QOMPLX is a company dedicated to solving complex problems, such as tackling the daunting world of cybersecurity. In this domain you need to be able to support a data model capable of rapid and repeated evolution to discover and counter new threats. This is one key reason why a graph database model is more applicable to QOMPLX’s use case than the rigidly-defined and statically-linked tables of a relational database.
QOMPLX partnered with the graph database experts at Expero to implement their system with JanusGraph, which uses Scylla as an underlying fast and scalable storage layer. We had the privilege to learn from their use case at Scylla Summit this January, which we share with you today.
This story actually began years before at Scylla Summit 2019. At that event Brian Hall, Graph Analytics Practice Lead at Expero, had presented on Incorporating JanusGraph into Your Scylla Ecosystem. This presentation sparked a conversation with QOMPLX’s Angad Salaria, who was in attendance, and resulted in the ensuing work which they co-presented.
Centering the Cybersecurity Analyst
Angad explained how Q:CYBER, QOMPLX’s cybersecurity solution “centers around the user, the cybersecurity analyst. The motivation we’ve had at QOMPLX has been to enable and empower the network defenders with tools that they can use to gain insights into how attackers can exploit transitive and counterintuitive information schemes to pivot around a network using techniques such as lateral movement or privilege escalation.”
Citing the rampant nature of cybersecurity incidents, Angad noted, “as a cybersecurity analyst you find yourself at the center of the storm, asking key pertinent questions such as ‘Has an asset in my network been compromised?’ ‘Is it a high value asset?’ ‘Can high value assets be reached from the compromised portion of my network?’ We find that graph technology is better suited at answering these kinds of questions.”
QOMPLX ingests Microsoft Active Directory schemas and renders them in graph data representations for JanusGraph.
“In this particular use case what we do is we ingest Active Directory data from the customer’s side and produce a graph representation of that data. Active directory itself, essentially, is a database at the end of the day. But if you want to ask more specific questions such as ‘What kind of attack paths exist to key assets?’ ‘What access patterns are structured in my directory?’ — You know your traditional Active Directory provided list view and querying paradigm is going to fall short.”
With that, Angad provided a demonstration of the Q:CYBER solution to highlight some of the features they have been developing over the past few months.
“What you’re looking at over here is our cybersecurity decision platform. I’m logged in as a cybersecurity analyst. Essentially this particular page you’re looking at trends and key summarized statistics that are representative of your network. Very quickly I can start reasoning about deviations from standard policy and best practices in directory services. As an example, the number of non-admin users able to create computers. Let’s say that spikes suddenly. I might be interested in finding out why that happened.”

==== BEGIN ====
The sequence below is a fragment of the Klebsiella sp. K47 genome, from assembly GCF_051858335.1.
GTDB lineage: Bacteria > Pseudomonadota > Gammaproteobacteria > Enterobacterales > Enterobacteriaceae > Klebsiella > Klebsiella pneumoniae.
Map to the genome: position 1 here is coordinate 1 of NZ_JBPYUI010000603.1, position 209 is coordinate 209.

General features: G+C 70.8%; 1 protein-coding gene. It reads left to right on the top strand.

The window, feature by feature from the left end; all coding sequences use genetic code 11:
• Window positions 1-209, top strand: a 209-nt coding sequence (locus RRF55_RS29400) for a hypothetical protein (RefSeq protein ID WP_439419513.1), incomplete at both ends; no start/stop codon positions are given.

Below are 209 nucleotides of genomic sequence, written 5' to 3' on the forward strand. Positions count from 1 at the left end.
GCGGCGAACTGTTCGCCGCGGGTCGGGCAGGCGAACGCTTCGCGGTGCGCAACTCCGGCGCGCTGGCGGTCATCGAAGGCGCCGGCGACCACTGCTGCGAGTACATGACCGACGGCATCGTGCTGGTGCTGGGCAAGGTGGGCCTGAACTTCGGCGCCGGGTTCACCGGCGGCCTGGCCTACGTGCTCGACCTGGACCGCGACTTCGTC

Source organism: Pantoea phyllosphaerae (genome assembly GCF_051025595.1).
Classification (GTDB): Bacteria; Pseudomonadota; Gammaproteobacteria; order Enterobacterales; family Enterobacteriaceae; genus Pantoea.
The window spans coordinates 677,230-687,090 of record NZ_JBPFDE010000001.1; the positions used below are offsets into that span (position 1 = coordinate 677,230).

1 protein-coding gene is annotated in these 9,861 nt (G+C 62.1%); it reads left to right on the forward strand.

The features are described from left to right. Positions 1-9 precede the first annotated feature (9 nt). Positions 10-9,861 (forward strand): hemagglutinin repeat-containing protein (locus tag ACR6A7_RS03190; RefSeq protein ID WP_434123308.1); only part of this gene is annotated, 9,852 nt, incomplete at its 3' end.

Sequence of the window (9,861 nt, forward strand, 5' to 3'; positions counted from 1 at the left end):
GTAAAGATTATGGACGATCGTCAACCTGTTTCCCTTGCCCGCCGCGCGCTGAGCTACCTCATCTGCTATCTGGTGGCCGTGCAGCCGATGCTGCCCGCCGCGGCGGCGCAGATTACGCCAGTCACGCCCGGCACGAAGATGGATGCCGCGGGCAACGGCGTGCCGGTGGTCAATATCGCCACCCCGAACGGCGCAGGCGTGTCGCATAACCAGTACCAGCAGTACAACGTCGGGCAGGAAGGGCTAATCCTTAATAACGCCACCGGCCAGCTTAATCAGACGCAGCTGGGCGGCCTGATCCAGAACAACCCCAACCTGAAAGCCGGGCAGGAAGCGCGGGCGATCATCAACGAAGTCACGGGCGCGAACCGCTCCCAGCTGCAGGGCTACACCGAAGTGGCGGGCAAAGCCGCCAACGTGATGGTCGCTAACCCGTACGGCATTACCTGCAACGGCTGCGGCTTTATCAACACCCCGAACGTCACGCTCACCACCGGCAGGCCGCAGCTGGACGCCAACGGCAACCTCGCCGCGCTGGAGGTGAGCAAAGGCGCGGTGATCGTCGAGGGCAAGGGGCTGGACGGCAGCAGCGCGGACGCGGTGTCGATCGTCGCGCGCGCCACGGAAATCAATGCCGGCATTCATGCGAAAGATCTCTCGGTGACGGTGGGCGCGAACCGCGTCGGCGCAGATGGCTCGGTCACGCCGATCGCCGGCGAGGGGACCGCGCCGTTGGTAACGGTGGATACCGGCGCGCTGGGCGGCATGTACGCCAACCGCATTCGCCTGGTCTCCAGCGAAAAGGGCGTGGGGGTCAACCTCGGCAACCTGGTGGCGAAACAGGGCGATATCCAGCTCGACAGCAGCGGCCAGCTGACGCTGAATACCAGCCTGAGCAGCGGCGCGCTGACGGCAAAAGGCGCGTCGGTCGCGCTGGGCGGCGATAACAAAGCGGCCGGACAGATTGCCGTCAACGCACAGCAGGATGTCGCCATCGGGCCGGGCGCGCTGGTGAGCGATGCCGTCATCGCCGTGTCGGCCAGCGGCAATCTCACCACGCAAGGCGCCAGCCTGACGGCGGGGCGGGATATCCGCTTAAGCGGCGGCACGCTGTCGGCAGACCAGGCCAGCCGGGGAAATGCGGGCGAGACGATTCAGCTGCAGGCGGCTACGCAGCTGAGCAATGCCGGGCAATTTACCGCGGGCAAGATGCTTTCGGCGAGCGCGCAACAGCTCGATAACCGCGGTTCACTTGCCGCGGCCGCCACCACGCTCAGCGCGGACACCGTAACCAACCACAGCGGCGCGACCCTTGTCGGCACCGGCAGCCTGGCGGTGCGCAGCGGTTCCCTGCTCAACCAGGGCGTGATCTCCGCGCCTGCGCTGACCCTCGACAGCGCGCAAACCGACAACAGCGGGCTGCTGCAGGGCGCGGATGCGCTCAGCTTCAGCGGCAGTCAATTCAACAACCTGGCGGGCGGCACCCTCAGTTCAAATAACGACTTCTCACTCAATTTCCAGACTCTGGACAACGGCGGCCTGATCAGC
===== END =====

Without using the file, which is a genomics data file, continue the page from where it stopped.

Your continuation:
The Graph Canvas in QOMPLX’s Q:CYBER platform.
“You could produce a list view but for the purpose of this demo the fun part is the graph canvas. I pivoted to that particular user account — in this case the guest account — and you can start exploring neighboring associations. In this case we see it’s a member of a couple of guest groups. And then there are administrative groups that have ACLs [Access Control Lists] which are privileges to that user account.”
Angad showed a variety of ways to graphically organize and view the account topologically which you can watch in the full presentation. “By the way, as I’ve been doing these graph traversals, these are backed by the JanusGraph and Scylla infrastructure, whenever there are Gremlin queries I’m invoking.”
“One last key lesson learned: never allow the user to explode the graph to obnoxiously large size. So we produce filters proactively when we see that possibility of the graph being explored that it’s obnoxiously unmeaningful.”
Angad then drew attention to two particular nodes. “Over here this administrator has a session on this workstation. What I’m going to do is pivot to a different view. We’re going to produce a couple of attack paths over here.” The page redrew instantaneously.
“When might this workflow be useful to an analyst? Let’s say this desktop [DESKTOP01.QOSRANGE1.COM in the image above] has been compromised. Perhaps there’s a local workstation account [[email protected]] that has local admin rights to this desktop. Well guess what? For the duration that this administrator has session on that workstation, if that actor, that local account holder, is a malicious actor using some fairly common and readily available techniques, that actor can compromise — get hold of credentials — of this administrator account. At that point this account is compromised. As you can see you have multiple paths to the domain controller on the network.”
Following the graph in a different direction, Angad was able to immediately show what other systems that compromised account had access to. “There might be other other particular assets I might be interested in finding out if they are now vulnerable. In this case we see this member server. Perhaps there’s credit card information stored over there, or there’s a database hosted over there with sensitive user information. At this point you want to get ahead and start taking actions to protect that information. What I did in this case was produce attack paths to very key specific assets I was interested in protecting.”